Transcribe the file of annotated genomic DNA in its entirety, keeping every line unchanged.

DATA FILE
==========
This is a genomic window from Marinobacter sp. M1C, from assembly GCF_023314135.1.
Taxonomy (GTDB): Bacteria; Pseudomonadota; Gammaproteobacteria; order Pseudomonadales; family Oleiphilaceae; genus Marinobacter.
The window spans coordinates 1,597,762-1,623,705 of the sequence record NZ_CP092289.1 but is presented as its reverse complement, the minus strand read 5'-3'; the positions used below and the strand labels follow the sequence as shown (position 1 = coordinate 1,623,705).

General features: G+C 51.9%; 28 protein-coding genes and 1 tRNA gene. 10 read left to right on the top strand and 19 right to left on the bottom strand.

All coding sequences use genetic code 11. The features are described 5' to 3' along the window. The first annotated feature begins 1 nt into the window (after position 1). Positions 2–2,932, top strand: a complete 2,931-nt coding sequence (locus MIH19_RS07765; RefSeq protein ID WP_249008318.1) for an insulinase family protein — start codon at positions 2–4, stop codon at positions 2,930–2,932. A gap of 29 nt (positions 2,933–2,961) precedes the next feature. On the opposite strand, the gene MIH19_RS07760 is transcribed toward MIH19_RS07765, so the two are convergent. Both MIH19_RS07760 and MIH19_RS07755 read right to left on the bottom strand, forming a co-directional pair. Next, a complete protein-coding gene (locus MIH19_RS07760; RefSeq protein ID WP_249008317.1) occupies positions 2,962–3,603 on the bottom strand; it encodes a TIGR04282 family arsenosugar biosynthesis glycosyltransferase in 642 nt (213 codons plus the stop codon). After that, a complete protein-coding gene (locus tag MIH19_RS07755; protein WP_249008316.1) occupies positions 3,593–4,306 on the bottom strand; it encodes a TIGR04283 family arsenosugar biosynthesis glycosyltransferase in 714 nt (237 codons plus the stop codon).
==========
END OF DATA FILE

This is a genomic window from Marinobacter sp. M1C, from assembly GCF_023314135.1.
Taxonomy (GTDB): Bacteria; Pseudomonadota; Gammaproteobacteria; order Pseudomonadales; family Oleiphilaceae; genus Marinobacter.
The window spans coordinates 1,597,762-1,623,705 of the sequence record NZ_CP092289.1 but is presented as its reverse complement, the minus strand read 5'-3'; the positions used below and the strand labels follow the sequence as shown (position 1 = coordinate 1,623,705).

General features: G+C 51.9%; 28 protein-coding genes and 1 tRNA gene. 10 read left to right on the top strand and 19 right to left on the bottom strand.

All coding sequences use genetic code 11. The features are described 5' to 3' along the window. The first annotated feature begins 1 nt into the window (after position 1). Positions 2–2,932, top strand: a complete 2,931-nt coding sequence (locus MIH19_RS07765; RefSeq protein ID WP_249008318.1) for an insulinase family protein — start codon at positions 2–4, stop codon at positions 2,930–2,932. A gap of 29 nt (positions 2,933–2,961) precedes the next feature. On the opposite strand, the gene MIH19_RS07760 is transcribed toward MIH19_RS07765, so the two are convergent. Both MIH19_RS07760 and MIH19_RS07755 read right to left on the bottom strand, forming a co-directional pair. Next, a complete protein-coding gene (locus MIH19_RS07760; RefSeq protein ID WP_249008317.1) occupies positions 2,962–3,603 on the bottom strand; it encodes a TIGR04282 family arsenosugar biosynthesis glycosyltransferase in 642 nt (213 codons plus the stop codon). After that, a complete protein-coding gene (locus tag MIH19_RS07755; protein WP_249008316.1) occupies positions 3,593–4,306 on the bottom strand; it encodes a TIGR04283 family arsenosugar biosynthesis glycosyltransferase in 714 nt (237 codons plus the stop codon).